There are a handy list and a guided checklist for organisations on the ICO Website that organisations should refer to when formulating their DPIA. Situations, in which a Data Processing Impact Assessment (DPIA) would not be imperative, is where it is saved to be a less risky or where organisations have already started and carried out a DPIA in a similar but different context, or to comply with legal obligations.
Managing risk is a critical process for organisations, who will need to focus on what the risks are and the resulting impact on, not only the rights of the individual but also the organisation itself is the result of a data breach.
Benefits of incorporating a rigid risk assessment policy
The organisation will benefit from an enhanced reputation, resulting in being attractive to customers, to be more efficient to be able to deliver quality goods and services and also be compliant with other legal obligations to prevent other commercial risks such as fraud. Clients, employees, and customers will benefit from improved GDPR data protection and privacy.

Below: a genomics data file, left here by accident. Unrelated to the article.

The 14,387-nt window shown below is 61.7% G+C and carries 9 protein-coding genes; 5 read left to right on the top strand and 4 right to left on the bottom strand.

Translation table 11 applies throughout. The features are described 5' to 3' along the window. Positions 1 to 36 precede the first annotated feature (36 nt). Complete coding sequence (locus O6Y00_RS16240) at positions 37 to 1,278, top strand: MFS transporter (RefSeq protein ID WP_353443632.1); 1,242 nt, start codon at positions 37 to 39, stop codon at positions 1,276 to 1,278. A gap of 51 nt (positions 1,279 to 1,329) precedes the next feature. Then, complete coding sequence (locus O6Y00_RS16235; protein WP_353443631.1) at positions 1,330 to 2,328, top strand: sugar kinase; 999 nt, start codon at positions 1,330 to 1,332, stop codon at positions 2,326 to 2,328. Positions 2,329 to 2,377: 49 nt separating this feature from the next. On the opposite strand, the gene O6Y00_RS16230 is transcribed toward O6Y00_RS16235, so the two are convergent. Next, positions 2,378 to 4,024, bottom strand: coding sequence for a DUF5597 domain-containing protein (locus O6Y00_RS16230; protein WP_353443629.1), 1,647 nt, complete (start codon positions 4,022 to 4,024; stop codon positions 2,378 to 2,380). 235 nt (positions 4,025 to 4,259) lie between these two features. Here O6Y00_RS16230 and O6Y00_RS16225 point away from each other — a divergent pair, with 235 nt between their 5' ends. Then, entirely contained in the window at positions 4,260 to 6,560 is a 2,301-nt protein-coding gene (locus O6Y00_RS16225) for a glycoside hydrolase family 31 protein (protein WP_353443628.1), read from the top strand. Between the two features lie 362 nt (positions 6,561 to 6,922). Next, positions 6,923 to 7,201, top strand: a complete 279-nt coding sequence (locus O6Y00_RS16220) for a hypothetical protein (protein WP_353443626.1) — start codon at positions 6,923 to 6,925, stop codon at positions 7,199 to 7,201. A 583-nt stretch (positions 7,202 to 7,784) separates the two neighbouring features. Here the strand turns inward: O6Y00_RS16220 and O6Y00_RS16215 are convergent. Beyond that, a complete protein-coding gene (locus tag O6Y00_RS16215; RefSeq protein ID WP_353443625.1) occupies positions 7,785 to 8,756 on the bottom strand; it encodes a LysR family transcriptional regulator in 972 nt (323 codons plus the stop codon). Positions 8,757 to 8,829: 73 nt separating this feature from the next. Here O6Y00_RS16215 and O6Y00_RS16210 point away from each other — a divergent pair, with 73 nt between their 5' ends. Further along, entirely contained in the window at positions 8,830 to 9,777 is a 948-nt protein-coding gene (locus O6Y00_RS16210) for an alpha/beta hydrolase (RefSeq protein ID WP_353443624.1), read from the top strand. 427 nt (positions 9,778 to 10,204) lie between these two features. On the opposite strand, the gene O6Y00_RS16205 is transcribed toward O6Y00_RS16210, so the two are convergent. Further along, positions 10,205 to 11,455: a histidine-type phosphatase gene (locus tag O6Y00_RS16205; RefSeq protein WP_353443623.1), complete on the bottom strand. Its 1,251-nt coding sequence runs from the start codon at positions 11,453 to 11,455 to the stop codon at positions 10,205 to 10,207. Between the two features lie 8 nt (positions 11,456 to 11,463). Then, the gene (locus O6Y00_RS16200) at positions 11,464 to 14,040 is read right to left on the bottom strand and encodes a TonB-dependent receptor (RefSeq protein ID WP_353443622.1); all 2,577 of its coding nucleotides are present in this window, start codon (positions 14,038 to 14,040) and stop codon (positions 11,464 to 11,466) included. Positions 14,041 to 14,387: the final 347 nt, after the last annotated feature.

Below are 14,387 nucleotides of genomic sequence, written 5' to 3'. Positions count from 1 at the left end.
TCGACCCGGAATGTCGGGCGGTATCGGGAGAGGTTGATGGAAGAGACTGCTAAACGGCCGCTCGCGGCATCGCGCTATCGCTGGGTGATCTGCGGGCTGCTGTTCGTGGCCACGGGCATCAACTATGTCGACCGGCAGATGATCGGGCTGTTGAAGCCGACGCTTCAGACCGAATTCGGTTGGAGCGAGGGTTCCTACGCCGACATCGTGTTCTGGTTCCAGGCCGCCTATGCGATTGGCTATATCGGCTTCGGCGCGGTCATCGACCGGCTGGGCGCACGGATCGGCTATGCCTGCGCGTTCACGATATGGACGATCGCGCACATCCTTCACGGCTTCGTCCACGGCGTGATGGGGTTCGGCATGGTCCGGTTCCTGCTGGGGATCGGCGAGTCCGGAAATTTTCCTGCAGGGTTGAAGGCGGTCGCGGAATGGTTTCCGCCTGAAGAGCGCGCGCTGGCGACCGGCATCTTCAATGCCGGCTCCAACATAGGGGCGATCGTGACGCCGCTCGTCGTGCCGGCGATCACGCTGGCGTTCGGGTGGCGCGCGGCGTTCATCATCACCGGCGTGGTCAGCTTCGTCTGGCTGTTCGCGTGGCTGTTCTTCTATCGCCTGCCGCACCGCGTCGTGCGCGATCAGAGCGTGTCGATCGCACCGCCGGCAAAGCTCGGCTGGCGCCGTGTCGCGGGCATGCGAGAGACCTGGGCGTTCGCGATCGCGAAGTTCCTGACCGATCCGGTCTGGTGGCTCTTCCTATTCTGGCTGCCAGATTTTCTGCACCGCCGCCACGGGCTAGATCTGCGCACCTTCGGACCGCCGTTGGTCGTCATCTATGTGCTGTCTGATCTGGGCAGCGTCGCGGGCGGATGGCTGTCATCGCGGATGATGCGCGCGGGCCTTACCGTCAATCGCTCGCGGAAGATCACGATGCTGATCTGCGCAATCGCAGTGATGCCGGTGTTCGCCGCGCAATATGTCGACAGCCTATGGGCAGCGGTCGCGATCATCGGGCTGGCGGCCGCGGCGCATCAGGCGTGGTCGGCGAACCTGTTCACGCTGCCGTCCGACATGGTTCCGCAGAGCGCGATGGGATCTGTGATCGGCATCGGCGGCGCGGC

Society will enjoy the benefit in a broader sense as services will be delivered with greater efficiency, transparency, and fairness along with guarding against cyber-attacks, fraud, file sharing, piracy, computer viruses, spam, email hacking etc. While there is no set definition of the concept of “risk” the GDPR has provided some guidance to be interpreted by organisations as to what they may qualify or conclude to be a risk to the privacy of individuals.
However, the purpose of implementing a risk assessment policy, and the main focus of the GDPR is that any adverse risk to individuals is reduced as much as reasonably possible using reasonable and practicable controls and systems such as best practice management and technology. Types of risks that need preventing or minimising would be
- Financial loss
- Physical threats or injuries
- Identity theft
- Leaking of confidential information
- Damage to reputation
- Intrusion into private life